|Label:||Desert Folklore Music (2018)|
|Genre:||Folk Rock , Rock N|
Brand new sealed limited edition album housed in a gatefold cover.
Israel Nash takes his retro references seriously. While his vocals bring frequent comparisons to Neil Young in full helpless mode, his new album, the suitably titled Lifted, occasionally echoes the Beach Boys with a symphonic sound. It’s hardly surprising considering the fact that Nash has continued to expand on his folkadelic sound since starting his career a decade or so ago. He even dropped his proper surname Gripka in the process, a further step, one would guess, along the path to reinvention.
Indeed, Lifted lives up to its title, a sprawling upward glance that billows and soars with each ringing refrain, offering the impression that Nash is in full celebratory mode. The effusive glow of the aptly named “Lucky Ones” and its rollicking follow-up, “Sweet Springs,” belie the sometimes somber tones Nash’s Neil fixation imbues on tracks like “Spirit Falls” and “Northwest Stars (Out of Tacoma),” songs that blend drama and determination in equal measure. The billowing harmonies—where the Beach Boys influences come in—tend to make songs such as the aforementioned “Sweet Springs” and “Rolling On” simulate the sound of a deluge and crescendo by comparison.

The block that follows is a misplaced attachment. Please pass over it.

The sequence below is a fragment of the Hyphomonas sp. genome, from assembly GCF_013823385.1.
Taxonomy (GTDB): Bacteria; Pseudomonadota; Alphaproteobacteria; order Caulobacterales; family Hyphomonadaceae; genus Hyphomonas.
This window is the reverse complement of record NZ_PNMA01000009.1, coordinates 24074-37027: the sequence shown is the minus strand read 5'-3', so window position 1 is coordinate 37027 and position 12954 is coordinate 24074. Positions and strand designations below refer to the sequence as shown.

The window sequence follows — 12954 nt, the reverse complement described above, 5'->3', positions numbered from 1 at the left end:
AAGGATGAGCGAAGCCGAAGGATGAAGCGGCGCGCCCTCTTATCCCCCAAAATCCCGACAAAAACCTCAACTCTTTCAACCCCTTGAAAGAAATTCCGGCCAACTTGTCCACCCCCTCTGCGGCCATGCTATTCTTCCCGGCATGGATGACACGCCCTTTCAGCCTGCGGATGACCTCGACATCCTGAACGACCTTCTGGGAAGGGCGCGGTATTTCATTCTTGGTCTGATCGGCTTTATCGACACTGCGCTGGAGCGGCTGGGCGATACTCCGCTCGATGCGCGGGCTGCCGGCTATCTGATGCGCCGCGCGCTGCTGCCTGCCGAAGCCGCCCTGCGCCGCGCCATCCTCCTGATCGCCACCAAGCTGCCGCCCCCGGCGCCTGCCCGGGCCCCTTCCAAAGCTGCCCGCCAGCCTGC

Lifted has higher than average ambitions. The stirring largess of “Golden Fleeces” and the swelling choral voices of “The Widow” and “Strong Was the Night” testify to the ambitious intents. The lyrics are less clear, but still decidedly descriptive. “I’m still coming back from yesterday on the heels of tomorrow’s eyes,” he sings on the aforementioned “Golden Fleece.” “They keep talking about me down the street you see they’re jamming up my skies.”
Hmmm. No matter. Nash’s aural imagery is what matters most, and with Lifted he offers the impression that relevance and epiphany go hand in hand. This is aural inducement after all, and Nash wants to prove he’s capable of soaring skyward. Whether his listeners are willing to follow him as he scales that cosmic plane remains to be seen, but for now, Nash offers all the inducement needed for them to at least consider making the climb.